National Guard plans suicide stand-down; asks for support
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National Guard plans suicide stand-down; asks for support

Date: September 20, 2012
By: Jamie Ries
State Capitol Bureau
Links: www.suicidepreventionlifeline.org and reportingonsuicide.org

JEFFERSON CITY - After four reported suicides in Missouri, the Missouri National Guard is planning a community-based intervention program Sept. 27.

The U.S. Department of Defense reported on Aug. 16 that there have been 116 active-duty suicides: 66 have been confirmed as suicides and 50 remain under investigation this year. The Missouri National Guard reported four suicides so far in 2012.  

The Department of Defense reported 165 confirmed suicides in 2011 with no cases under investigation.

"If the suicide rate is in the indicative of anything, it is a byproduct of our training," said Gary Gilmore, the state chaplain of the Missouri National Guard. "We call the trainings interventions and I know we save lives by doing training like this."

The National Guard is calling the intervention a "stand-down." It will take place on Sep. 27 at local armories and command posts across the state and provide clothing, food and other resources for its members.

Gilmore said the stand-down will create an environment of safety and security under which members can gain a renewed sense of self-respect, comradeship and hope. He also said it is an opportunity for the community to connect with the homeless and depressed member population and address this crisis that affects every town, city and state in this country.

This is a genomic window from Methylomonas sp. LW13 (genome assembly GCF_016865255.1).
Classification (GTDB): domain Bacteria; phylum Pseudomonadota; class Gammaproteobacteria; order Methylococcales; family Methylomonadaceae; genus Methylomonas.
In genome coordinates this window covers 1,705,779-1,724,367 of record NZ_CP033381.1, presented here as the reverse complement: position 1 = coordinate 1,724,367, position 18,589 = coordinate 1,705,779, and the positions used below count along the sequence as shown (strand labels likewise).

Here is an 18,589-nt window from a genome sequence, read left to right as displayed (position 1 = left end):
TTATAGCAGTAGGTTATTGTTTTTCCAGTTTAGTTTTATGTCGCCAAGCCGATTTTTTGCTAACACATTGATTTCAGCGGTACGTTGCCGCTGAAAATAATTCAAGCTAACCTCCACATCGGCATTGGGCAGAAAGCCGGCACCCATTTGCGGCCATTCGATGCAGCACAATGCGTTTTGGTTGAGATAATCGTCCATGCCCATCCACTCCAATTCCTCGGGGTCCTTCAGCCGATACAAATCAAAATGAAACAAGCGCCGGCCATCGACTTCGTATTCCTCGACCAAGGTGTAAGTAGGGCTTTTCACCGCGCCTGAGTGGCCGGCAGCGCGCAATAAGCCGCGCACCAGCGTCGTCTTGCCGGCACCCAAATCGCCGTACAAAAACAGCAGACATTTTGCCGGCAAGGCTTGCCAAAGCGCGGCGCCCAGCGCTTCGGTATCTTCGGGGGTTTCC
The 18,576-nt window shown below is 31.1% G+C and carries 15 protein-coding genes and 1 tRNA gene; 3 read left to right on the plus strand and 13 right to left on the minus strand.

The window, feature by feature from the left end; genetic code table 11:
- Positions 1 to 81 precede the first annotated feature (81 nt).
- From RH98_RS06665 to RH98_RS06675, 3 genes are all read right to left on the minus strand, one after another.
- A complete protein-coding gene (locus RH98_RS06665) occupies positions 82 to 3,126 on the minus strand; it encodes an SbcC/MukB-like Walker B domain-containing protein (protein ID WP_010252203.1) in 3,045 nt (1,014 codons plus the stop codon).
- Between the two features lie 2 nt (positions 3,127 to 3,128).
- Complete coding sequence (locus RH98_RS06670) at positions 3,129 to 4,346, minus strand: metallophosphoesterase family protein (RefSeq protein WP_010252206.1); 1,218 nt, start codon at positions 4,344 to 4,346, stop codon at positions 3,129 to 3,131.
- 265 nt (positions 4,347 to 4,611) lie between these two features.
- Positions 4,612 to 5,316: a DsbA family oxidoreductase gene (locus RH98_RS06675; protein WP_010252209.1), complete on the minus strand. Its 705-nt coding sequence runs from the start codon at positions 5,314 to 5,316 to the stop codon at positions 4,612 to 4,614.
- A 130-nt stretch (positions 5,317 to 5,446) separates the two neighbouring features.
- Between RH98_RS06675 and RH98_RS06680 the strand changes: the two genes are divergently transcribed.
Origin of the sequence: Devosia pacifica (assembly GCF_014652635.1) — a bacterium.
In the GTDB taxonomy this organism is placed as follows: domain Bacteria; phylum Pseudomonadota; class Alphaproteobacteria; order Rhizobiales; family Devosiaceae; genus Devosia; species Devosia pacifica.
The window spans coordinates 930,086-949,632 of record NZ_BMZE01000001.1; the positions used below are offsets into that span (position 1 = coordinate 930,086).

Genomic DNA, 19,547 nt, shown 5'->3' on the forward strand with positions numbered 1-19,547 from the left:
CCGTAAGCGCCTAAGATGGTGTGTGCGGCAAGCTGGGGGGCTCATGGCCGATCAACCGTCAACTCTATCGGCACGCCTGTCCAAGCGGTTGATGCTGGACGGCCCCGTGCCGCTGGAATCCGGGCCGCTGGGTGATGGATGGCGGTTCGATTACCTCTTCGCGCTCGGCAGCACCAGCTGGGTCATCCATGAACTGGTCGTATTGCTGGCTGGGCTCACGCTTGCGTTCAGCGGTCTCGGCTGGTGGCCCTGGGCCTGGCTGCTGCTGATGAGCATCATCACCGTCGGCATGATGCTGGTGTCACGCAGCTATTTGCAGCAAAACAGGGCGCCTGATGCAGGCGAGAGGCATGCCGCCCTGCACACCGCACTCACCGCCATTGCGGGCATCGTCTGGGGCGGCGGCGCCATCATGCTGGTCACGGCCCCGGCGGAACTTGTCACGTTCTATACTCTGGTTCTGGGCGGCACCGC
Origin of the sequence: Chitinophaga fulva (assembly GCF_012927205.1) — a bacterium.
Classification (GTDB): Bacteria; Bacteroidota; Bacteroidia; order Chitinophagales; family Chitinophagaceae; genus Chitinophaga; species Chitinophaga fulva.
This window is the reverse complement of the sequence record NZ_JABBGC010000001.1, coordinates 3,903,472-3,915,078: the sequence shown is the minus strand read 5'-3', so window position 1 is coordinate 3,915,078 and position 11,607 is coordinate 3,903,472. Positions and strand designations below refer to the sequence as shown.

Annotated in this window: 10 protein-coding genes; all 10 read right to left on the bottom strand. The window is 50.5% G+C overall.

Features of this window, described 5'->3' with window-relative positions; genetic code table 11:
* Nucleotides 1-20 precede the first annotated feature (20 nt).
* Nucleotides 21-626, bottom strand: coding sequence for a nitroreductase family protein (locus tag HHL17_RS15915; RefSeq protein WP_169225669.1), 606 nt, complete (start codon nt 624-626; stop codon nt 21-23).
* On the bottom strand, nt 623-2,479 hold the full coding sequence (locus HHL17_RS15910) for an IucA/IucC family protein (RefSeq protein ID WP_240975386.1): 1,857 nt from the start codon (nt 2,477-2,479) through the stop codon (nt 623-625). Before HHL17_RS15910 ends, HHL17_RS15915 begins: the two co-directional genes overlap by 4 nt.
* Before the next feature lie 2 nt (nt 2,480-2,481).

The U.S. Army said the last suicide stand-down was in 2009. Unlike the previous stand-down, army officials will follow-up with stand-down attendees in October and assessments of members will not be as prescriptive as before.

Gilmore said economic concerns, legal action and relationship issues all contribute to suicide rates among national guard members.

"There is no specific reason why soldiers commit suicide because everyone has their reason," Gilmore said. "If members take a bullet for each other when they are deployed, why would they let each other go when they're home?"

Supporters of the Army stand-down include Veterans Affairs and the Community Health Providers. The National Guard is currently working on pastor partnerships in small towns to intervene with suicide attempts. Some pastors have agreed to be on standby at local churches where members live and will inform the National Guard of any suicide attempt.

Scott Perkins, spokesman for the Missouri Suicide Prevention Project, said they plan on donating food and clothing for the stand-down. Perkins said the project operates workshops and provides materials to train people for suicide prevention.

"Usually the guard members come out during the weekends," Perkins said. "Most suicides happen when they are back home."

Perkins also said that suicide in the National Guard comes down to the same issues that everyone else faces, but there is a certain stigma within the National Guard about asking for help.

"Soldiers are afraid to get help because of the stigma that depression is weak," Perkins said. "Guard members might be afraid to ask for help in fear that doing so will hurt future advancements."  

Stephen Gaither, public affairs officer for Missouri Veterans Affairs, said the organization supports the National Guard to create "awareness" of the various resources available to veterans. The office is partnered with the Army National Guard, but does not fundraise. It is part of the federal government and therefore funded by the government.

The stand-down will also be supported by the Yellow Ribbon Reintegration Program, the Department of Mental Health and faith based communities.

Both Gilmore and Perkins said anyone can call the National Suicide Prevention Lifeline. The phone number is 1(800) 273-TALK. 


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